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This year marks the 60th anniversary of the Rigmor and Carl Holst-Knudsen Award for Scientific Research – one of Denmark’s oldest scientific awards. On Wednesday 30 May, two researchers received the award and a cash prize of DKK 100,000 to honour academic their outstanding academic achievement. On the same occasion, the Aarhus University Research Foundation conferred five PhD prizes.

Professor of astronomy Jørgen Christensen-Dalsgaard from Aarhus University is a recipient of the Rigmor and Carl Holst-Knudsen Award for Scientific Research 2018. Dalsgaard is one of the most prominent researchers in the field of contemporary stellar astronomy and has been a driving force in the exploration of exoplanets – planets which orbit stars other than the Sun. In recent years, Dalsgaard has received a number of major research grants, which has contributed to strengthening stellar astronomy research in Denmark, particularly at the Stellar Astrophysics Centre.

Professor of economics Annette Vissing Jørgensen, who graduated from Aarhus University and who is now employed at the University of California, is a recipient of the Rigmor and Carl Holst-Knudsen Award for Scientific Research 2018. Her latest research concerns how the development in returns on shares affects American monetary policy, and whether this influence is disproportionately great. She has also worked as a consultant for the American Federal Reserve System and has served on the board of the American Finance Association and the European Finance Association.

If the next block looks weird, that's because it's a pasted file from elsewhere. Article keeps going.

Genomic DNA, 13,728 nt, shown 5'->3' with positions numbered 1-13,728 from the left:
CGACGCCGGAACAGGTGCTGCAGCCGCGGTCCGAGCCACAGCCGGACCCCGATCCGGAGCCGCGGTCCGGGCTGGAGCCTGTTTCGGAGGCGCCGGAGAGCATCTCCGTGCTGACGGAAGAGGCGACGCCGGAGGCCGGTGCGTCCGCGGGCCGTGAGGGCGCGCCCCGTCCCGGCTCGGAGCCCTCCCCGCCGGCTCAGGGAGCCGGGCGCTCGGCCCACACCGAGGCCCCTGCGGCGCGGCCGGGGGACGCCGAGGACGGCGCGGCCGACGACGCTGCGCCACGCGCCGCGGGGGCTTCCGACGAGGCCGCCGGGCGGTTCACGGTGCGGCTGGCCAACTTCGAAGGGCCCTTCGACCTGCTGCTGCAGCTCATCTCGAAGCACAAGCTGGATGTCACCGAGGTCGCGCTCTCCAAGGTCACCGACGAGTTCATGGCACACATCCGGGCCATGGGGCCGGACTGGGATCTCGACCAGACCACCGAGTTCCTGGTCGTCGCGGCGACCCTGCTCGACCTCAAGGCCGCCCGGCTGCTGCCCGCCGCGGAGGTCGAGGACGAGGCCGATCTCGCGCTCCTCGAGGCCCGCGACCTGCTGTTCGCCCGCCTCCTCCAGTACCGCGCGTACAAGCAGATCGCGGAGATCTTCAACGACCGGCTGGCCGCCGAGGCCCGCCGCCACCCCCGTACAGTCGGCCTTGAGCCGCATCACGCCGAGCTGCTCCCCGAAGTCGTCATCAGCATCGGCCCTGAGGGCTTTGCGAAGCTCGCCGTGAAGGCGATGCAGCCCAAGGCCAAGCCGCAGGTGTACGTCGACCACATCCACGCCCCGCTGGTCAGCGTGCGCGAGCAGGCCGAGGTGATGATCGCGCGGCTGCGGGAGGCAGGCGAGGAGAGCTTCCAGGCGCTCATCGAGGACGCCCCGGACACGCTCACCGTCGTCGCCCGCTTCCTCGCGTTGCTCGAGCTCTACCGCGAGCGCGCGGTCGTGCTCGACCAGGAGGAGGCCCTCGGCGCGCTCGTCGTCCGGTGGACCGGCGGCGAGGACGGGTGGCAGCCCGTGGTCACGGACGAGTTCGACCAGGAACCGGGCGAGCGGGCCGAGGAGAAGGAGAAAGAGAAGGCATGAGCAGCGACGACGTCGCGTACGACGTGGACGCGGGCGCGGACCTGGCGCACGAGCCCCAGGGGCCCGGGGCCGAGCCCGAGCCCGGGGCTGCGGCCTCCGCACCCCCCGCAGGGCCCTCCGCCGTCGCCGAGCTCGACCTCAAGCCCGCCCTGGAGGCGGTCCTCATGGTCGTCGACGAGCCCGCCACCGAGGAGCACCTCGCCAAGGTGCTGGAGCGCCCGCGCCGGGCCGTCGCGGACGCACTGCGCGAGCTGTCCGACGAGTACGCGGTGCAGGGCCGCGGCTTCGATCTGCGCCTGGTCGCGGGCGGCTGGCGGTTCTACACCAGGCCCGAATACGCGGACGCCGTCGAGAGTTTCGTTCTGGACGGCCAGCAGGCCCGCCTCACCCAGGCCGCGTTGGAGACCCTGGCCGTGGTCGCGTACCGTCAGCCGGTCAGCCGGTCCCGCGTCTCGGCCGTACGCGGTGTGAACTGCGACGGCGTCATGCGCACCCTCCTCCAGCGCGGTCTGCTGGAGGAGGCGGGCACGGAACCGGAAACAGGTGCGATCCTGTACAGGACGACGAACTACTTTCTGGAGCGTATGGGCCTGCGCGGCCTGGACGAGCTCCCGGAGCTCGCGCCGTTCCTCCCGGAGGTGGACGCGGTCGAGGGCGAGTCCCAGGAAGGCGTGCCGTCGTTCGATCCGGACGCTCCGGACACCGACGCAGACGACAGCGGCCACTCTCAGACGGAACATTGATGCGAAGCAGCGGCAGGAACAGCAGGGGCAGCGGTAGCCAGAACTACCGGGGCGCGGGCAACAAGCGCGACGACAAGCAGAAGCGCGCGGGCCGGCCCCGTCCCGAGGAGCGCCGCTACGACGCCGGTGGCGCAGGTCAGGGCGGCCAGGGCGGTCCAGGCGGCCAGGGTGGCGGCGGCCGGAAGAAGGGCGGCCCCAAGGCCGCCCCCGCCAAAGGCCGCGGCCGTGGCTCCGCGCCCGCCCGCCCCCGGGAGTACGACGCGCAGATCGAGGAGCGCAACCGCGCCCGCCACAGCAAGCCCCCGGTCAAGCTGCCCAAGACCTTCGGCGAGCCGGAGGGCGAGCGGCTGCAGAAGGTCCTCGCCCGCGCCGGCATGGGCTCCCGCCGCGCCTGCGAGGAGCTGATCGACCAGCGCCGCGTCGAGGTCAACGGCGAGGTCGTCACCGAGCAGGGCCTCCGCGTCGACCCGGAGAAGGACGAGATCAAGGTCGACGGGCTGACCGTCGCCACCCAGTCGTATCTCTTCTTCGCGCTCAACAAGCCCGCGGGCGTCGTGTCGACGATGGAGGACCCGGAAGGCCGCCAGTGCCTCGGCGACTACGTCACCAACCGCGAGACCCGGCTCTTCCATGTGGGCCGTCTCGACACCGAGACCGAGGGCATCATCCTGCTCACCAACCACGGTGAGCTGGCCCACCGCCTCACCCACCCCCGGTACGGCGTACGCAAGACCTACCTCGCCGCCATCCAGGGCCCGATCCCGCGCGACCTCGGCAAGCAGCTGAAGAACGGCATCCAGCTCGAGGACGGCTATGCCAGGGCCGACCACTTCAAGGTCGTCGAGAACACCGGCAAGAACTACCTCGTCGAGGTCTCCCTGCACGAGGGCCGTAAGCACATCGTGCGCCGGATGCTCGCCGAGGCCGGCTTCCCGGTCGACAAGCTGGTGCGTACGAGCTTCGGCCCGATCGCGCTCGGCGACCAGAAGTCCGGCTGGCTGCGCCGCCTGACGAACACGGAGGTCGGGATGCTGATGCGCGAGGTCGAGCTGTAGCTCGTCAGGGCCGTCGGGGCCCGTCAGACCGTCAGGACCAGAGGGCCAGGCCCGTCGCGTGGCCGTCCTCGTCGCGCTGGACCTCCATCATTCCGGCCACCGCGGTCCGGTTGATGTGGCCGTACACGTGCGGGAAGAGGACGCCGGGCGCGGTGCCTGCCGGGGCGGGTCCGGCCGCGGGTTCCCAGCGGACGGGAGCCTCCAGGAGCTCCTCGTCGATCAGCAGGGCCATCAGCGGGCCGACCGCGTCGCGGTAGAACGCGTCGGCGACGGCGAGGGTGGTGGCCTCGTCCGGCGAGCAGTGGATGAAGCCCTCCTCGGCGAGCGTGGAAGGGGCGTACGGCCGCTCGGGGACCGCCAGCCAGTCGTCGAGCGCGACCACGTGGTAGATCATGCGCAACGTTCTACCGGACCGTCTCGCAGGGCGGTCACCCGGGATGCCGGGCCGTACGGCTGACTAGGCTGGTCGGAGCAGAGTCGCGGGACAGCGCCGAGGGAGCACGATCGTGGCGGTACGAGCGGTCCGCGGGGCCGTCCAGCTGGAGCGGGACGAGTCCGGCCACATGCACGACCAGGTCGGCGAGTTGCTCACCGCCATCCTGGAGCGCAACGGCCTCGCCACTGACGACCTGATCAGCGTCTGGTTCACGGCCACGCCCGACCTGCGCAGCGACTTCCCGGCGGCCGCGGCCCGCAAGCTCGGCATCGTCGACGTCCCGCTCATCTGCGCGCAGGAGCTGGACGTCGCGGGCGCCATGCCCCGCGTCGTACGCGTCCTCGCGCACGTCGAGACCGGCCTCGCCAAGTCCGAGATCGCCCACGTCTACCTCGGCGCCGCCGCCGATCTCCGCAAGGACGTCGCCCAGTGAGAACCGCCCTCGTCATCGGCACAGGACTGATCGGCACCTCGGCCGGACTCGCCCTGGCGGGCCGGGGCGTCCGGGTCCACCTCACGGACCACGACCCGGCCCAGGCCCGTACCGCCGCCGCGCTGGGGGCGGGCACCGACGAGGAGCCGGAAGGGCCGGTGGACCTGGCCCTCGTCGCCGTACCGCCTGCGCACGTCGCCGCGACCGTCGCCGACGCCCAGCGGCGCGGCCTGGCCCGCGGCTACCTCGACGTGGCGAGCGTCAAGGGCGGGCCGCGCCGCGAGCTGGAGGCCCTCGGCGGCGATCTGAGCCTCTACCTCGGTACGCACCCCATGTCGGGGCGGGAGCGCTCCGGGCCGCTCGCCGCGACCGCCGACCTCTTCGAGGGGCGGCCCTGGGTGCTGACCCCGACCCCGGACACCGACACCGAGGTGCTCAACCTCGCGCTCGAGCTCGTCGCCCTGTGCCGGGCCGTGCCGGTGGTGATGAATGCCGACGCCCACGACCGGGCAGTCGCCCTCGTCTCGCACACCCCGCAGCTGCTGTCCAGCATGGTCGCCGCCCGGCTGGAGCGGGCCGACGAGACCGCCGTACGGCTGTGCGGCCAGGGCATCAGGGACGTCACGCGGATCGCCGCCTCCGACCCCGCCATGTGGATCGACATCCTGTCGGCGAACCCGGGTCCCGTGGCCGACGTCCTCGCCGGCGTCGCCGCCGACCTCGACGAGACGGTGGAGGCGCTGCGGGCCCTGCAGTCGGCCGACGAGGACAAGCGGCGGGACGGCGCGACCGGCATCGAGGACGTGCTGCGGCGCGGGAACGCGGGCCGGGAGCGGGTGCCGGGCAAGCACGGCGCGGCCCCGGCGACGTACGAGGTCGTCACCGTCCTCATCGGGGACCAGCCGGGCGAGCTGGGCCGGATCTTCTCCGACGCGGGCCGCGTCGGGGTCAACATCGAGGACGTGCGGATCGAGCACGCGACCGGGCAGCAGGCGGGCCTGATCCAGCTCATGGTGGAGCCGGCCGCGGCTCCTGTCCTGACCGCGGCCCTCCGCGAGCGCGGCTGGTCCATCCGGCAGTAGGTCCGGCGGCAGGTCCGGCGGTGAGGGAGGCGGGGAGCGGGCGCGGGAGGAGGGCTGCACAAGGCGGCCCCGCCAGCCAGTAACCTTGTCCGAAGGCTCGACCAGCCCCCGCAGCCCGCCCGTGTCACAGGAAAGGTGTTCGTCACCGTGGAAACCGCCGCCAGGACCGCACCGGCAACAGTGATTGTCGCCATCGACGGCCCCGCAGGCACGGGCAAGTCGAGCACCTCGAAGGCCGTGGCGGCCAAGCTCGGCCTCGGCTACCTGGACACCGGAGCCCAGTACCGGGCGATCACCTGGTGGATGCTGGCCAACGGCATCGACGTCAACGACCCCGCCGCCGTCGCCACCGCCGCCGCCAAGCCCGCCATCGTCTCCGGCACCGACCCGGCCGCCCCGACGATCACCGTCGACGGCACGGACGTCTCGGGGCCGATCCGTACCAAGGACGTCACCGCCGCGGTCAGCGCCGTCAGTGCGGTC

Read more about Jørgen Christensen-Dalsgaard and Annette Vissing Jørgensen

Prizes awarded to five talented PhD graduates

On 30 May, the Aarhus University Research Foundation awarded a PhD talent prize with a cash award of DKK 50,000 to five different PhD graduates from Aarhus University who have achieved extraordinary results in their research and research communication. The prize-winners are:

Jesper Aagaard (educational psychology)  has carried out empirical studies in upper secondary school classes that reveal the seductive power social media can have, as well as how technology habits may affect the quality of both learning and social interaction.

Amin Salami Dehkharghani (quantum mechanics)  has helped to lay a foundation for our understanding of one-dimensional quantum systems. This can have a major significance on the technology of the future.

Toke Isaksen (neurophysiology)  has localised a defect in the sodium-potassium pump in brain cells using experiments on mice. This discovery can have an impact on the future treatment of neurological disorders.

Sigrún Schmidt (register studies)  has developed a new method for studying the slightly mysterious and very unpleasant disease shingles. Her work has laid to rest the theory that the disease is triggered by stress.

Winnie Soon (software art)  has developed a framework to analyse the concept of liveness in computer culture, i.e. what it means that something is done live, and how this is perceived.

The Rigmor and Carl Holst-Knudsen Award for Scientific Research was awarded for the first time in 1958 – so this year is the 60th anniversary of the award. Watch a film about Carl Holst-Knudsen

For further information, please contact:

 From Aarhus University: Ida Hammerich Nielson ihn@au.dk +45 6020 2626


From the Aarhus University Research Foundation: Henrik Dalgaard: hd@auff.dk, +45 715 3354/+ +45 2382 3230